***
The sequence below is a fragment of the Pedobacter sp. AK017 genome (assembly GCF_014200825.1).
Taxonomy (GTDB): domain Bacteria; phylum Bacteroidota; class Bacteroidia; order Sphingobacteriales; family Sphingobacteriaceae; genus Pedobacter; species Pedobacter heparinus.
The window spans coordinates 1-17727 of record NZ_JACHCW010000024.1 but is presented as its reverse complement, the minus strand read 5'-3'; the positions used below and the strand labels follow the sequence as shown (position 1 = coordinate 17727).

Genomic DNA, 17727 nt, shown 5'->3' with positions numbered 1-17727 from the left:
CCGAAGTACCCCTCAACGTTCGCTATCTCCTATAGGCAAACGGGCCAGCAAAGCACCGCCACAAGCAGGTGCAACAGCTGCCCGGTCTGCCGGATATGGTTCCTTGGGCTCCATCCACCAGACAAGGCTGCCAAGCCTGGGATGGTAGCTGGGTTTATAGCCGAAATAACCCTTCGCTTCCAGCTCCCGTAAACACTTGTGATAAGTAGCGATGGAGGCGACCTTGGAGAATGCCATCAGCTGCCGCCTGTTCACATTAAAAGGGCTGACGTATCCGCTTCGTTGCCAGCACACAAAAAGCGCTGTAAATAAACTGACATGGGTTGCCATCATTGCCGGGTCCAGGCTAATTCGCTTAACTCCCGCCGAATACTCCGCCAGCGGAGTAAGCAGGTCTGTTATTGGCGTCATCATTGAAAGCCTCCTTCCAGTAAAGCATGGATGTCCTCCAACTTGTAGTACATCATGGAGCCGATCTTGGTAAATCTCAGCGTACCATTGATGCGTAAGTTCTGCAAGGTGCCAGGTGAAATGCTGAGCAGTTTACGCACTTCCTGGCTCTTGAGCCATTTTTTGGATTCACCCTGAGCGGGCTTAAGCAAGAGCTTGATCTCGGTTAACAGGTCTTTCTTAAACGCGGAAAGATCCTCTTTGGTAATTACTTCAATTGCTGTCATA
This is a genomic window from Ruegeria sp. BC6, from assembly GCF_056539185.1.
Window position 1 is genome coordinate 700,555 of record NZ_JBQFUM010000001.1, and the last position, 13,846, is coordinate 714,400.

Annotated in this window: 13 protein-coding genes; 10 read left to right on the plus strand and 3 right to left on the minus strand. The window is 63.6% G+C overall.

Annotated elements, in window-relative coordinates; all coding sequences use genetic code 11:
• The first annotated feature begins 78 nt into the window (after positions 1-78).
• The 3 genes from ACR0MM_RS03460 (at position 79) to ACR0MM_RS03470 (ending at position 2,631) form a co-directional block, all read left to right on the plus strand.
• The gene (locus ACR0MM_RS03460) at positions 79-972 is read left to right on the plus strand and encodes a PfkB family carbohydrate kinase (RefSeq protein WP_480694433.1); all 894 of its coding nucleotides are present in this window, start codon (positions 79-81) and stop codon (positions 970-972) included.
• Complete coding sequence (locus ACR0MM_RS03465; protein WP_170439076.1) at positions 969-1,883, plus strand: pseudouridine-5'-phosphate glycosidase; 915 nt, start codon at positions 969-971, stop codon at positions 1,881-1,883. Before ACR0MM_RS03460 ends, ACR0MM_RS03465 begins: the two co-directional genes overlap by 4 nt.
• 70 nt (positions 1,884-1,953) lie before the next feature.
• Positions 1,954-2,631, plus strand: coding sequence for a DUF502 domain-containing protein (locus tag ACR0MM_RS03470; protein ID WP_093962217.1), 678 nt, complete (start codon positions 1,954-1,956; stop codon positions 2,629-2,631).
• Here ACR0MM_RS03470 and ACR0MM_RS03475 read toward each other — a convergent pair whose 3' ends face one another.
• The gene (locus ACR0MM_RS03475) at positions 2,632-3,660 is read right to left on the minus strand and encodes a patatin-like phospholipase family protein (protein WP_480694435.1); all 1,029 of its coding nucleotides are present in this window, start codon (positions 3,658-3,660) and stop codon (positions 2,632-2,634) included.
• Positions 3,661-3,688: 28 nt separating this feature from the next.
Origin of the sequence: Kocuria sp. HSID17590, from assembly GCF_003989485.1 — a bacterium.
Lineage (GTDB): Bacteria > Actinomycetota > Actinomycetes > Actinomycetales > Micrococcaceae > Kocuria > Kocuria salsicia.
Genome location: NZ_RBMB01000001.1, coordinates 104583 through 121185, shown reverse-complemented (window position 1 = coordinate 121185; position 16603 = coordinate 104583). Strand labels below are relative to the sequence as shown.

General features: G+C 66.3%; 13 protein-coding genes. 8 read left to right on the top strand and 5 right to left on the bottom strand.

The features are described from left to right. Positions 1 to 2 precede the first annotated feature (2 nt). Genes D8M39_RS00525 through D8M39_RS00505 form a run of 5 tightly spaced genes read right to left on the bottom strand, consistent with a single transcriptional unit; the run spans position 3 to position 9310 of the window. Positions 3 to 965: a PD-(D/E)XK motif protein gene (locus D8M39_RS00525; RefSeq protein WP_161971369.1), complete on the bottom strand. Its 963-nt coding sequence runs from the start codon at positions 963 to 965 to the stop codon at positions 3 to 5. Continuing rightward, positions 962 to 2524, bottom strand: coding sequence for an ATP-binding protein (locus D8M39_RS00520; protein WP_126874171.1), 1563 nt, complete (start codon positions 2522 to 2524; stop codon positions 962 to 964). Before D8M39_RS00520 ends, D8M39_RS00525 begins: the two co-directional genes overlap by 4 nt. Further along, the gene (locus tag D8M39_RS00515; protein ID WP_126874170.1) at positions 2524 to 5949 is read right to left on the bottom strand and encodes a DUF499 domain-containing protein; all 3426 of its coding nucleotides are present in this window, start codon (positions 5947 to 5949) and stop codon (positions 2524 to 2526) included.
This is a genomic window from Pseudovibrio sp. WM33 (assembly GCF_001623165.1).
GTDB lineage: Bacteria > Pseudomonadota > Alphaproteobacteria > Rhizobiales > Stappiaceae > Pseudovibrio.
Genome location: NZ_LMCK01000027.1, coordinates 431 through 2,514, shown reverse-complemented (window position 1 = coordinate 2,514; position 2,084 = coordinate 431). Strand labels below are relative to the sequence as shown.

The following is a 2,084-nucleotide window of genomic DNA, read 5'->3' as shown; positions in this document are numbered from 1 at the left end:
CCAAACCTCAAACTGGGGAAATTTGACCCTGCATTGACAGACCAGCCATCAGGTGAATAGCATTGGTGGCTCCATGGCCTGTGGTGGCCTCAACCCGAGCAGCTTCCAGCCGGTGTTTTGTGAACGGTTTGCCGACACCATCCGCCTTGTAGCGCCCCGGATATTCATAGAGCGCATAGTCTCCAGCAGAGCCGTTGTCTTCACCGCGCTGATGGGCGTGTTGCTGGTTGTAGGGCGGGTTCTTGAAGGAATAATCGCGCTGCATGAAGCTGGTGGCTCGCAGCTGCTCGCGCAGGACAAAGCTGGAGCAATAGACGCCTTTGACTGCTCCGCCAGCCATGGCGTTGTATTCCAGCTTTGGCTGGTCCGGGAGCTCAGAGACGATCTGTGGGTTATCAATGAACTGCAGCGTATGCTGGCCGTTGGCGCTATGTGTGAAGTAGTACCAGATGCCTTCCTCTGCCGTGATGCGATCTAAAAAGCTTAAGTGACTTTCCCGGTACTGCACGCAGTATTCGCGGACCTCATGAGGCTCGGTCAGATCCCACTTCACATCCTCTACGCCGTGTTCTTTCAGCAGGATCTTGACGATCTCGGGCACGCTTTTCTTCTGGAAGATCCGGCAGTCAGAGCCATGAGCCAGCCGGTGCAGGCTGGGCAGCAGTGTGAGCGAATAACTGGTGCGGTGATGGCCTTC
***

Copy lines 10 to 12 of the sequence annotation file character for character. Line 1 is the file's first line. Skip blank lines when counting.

• The first annotated feature begins 78 nt into the window (after positions 1-78).
• The 3 genes from ACR0MM_RS03460 (at position 79) to ACR0MM_RS03470 (ending at position 2,631) form a co-directional block, all read left to right on the plus strand.
• The gene (locus ACR0MM_RS03460) at positions 79-972 is read left to right on the plus strand and encodes a PfkB family carbohydrate kinase (RefSeq protein WP_480694433.1); all 894 of its coding nucleotides are present in this window, start codon (positions 79-81) and stop codon (positions 970-972) included.